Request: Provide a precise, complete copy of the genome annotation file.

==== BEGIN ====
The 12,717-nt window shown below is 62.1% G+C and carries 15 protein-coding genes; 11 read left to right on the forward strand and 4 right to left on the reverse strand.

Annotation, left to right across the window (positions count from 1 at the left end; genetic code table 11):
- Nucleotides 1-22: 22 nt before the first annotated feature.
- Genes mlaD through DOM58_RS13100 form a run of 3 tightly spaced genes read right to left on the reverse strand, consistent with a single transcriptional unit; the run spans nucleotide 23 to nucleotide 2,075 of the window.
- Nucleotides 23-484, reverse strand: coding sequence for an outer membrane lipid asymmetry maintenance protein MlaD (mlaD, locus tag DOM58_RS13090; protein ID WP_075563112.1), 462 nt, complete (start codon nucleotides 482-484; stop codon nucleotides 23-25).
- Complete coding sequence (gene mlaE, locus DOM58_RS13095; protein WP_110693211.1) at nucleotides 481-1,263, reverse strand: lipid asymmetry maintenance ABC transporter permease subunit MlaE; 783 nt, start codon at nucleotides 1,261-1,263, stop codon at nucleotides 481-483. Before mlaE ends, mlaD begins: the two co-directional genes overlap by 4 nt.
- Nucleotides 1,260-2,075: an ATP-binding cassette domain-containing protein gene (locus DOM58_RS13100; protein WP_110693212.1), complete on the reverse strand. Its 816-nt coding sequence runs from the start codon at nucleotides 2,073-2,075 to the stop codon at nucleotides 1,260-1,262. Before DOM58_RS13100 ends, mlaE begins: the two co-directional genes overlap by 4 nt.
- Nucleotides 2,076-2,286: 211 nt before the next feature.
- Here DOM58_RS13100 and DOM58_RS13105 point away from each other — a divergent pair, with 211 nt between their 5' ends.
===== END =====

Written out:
The 12,717-nt window shown below is 62.1% G+C and carries 15 protein-coding genes; 11 read left to right on the forward strand and 4 right to left on the reverse strand.

Annotation, left to right across the window (positions count from 1 at the left end; genetic code table 11):
- Nucleotides 1-22: 22 nt before the first annotated feature.
- Genes mlaD through DOM58_RS13100 form a run of 3 tightly spaced genes read right to left on the reverse strand, consistent with a single transcriptional unit; the run spans nucleotide 23 to nucleotide 2,075 of the window.
- Nucleotides 23-484, reverse strand: coding sequence for an outer membrane lipid asymmetry maintenance protein MlaD (mlaD, locus tag DOM58_RS13090; protein ID WP_075563112.1), 462 nt, complete (start codon nucleotides 482-484; stop codon nucleotides 23-25).
- Complete coding sequence (gene mlaE, locus DOM58_RS13095; protein WP_110693211.1) at nucleotides 481-1,263, reverse strand: lipid asymmetry maintenance ABC transporter permease subunit MlaE; 783 nt, start codon at nucleotides 1,261-1,263, stop codon at nucleotides 481-483. Before mlaE ends, mlaD begins: the two co-directional genes overlap by 4 nt.
- Nucleotides 1,260-2,075: an ATP-binding cassette domain-containing protein gene (locus DOM58_RS13100; protein WP_110693212.1), complete on the reverse strand. Its 816-nt coding sequence runs from the start codon at nucleotides 2,073-2,075 to the stop codon at nucleotides 1,260-1,262. Before DOM58_RS13100 ends, mlaE begins: the two co-directional genes overlap by 4 nt.
- Nucleotides 2,076-2,286: 211 nt before the next feature.
- Here DOM58_RS13100 and DOM58_RS13105 point away from each other — a divergent pair, with 211 nt between their 5' ends.